“I’m not very good at sharing. But it’s another thing. Transitioning from IndyCar to sports car takes time. You gotta share the driving position, driving style, the setup. There is so much. At end of the day it’s a compromise. Like marriage. We all know that. Right now Ricky is phenomenal and Dane is as well. I’m looking forward to 2018.”

Team Penske’s maiden sports car race in its return, Petit Le Mans with the LMP2-spec Oreca 07 Gibson, was a hugely valuable learning experience for the team. Castroneves won the pole and the team recovered from Castroneves getting hit early on to finish third.

The work done this offseason is key in the preparation to ensuring the new car is ready to star out of the box at both next year’s Roar Before the Rolex 24 and crucially, the Rolex 24 itself.

“The competition level from other teams is incredible,” Castroneves said. “The rhythm in the race was stronger than we expected. We know what we need to do know. Focus on qualifying gets you to the front. There, 10 hours, weather changing, there’s so many different adversity. It was a great learning curve.

“Sure it’s a new team but not new in sports cars, or new in many aspects. We have experienced people around us. That’s one of the reasons we did Petit Le Mans. We’ll face different (challenges). There’s a lot to be prepared for. We’ll do everything in our power.”

Beyond their full-season bow in IMSA, Castroneves is confirmed for a return for next year’s Indianapolis 500 in a fourth Team Penske car.

Montoya’s options now seem limited to a fifth, as the primary Chevrolet test driver under INDYCAR’s directed 2018 Dallara universal body kit program would be highly unlikely to be released away from Penske and Chevrolet to a Honda-powered IndyCar effort. He updated his status today, following on from his most recent comments to NBCSN’s Will Buxton at the United States Grand Prix last month.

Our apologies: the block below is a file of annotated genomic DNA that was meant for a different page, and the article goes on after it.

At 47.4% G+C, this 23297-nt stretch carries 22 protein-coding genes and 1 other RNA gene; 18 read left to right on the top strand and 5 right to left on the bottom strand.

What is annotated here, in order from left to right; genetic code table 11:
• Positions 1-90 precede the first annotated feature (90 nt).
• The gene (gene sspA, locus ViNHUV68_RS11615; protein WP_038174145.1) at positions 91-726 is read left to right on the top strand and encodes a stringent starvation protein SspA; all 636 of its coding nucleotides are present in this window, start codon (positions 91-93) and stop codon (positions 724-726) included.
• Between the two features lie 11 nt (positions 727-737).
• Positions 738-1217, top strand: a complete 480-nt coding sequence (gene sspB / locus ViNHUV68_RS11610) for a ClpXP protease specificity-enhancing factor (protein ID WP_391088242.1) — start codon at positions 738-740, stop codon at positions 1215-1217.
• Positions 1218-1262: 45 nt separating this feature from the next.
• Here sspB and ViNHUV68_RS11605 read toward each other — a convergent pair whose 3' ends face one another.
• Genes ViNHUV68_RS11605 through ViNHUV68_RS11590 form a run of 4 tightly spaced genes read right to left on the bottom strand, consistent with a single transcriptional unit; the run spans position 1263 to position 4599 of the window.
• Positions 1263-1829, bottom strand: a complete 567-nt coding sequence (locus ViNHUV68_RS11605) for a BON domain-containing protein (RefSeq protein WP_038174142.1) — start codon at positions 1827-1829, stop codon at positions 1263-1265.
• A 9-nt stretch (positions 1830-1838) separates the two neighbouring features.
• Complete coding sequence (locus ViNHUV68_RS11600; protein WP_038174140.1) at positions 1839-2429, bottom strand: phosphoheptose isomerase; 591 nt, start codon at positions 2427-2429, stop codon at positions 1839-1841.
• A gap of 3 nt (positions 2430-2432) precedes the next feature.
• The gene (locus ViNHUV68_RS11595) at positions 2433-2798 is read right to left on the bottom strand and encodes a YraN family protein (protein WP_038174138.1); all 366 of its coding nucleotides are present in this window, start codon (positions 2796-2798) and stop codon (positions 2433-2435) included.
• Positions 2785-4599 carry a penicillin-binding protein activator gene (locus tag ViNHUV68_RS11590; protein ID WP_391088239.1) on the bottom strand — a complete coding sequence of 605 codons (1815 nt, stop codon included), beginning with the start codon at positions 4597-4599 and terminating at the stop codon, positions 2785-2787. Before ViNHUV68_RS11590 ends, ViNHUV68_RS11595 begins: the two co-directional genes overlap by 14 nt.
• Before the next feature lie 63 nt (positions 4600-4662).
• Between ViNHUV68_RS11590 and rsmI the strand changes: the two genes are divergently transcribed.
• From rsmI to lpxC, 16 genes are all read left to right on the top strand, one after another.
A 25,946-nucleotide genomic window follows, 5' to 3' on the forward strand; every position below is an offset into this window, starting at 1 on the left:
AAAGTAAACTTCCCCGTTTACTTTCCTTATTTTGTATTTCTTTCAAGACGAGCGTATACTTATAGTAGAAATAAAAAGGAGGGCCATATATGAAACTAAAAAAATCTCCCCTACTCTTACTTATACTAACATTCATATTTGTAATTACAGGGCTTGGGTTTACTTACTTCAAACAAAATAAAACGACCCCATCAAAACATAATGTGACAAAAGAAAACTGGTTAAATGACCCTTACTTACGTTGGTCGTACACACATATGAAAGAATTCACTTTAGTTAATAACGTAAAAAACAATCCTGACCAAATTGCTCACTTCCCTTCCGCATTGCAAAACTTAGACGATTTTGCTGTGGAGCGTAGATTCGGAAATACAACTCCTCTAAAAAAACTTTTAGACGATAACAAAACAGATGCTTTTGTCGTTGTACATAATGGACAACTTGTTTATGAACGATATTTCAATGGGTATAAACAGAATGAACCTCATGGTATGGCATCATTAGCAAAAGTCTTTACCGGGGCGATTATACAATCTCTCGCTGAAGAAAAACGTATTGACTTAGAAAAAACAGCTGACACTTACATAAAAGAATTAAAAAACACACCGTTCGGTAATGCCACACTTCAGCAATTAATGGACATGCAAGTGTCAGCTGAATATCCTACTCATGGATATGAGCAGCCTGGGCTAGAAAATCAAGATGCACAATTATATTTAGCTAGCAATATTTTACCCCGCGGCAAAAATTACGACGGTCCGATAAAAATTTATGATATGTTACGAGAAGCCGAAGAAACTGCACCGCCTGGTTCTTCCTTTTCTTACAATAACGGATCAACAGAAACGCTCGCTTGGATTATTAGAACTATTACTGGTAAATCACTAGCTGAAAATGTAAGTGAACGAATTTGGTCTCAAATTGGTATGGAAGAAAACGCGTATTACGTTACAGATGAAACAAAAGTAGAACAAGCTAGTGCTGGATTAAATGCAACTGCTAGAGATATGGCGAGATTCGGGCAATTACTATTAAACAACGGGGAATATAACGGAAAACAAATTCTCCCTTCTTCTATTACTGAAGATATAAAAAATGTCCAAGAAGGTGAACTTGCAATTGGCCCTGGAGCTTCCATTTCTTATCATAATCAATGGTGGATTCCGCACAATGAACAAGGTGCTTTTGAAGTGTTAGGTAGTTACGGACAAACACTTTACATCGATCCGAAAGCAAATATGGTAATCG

“I don’t think I will (race Indianapolis) at the moment,” Montoya said. “I think with Roger … I could either run with him if he wants; if not, I don’t think he’ll let me run anywhere else.”

IndyCar: Honda Indy Grand Prix of Alabama Recap

Photo: IndyCar
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After two days, with both featuring a lot of rain, the Honda Indy Grand Prix of Alabama is finally in the books for the Verizon IndyCar Series.

With Mother Nature intervening with rain and fury over both days, it’s understandable if there’s a sense of relief that the weekend at Barber Motorsports Park is behind us.

Still, as is usually the case, Barber produced plenty of thrills, and a few spills, across the weekend of racing.

A recap of big stories to emerge from the weekend is below.

Rain Drops Keep Falling on My Head…

Mother Nature was ever present on Sunday and Monday, dropping a lot of rain on Barber Motorsports Park. Photo: IndyCar

Rain races can be very fun and entertaining…if they’re able to run. Sadly, that just wasn’t the case on Sunday.

The undulating and picturesque Barber Motorsports Park is one of the most striking road courses in the country, and often produces some of the best racing anywhere. But, the nature of the track and its dramatic elevation changes can make it susceptible to standing water in heavy rains.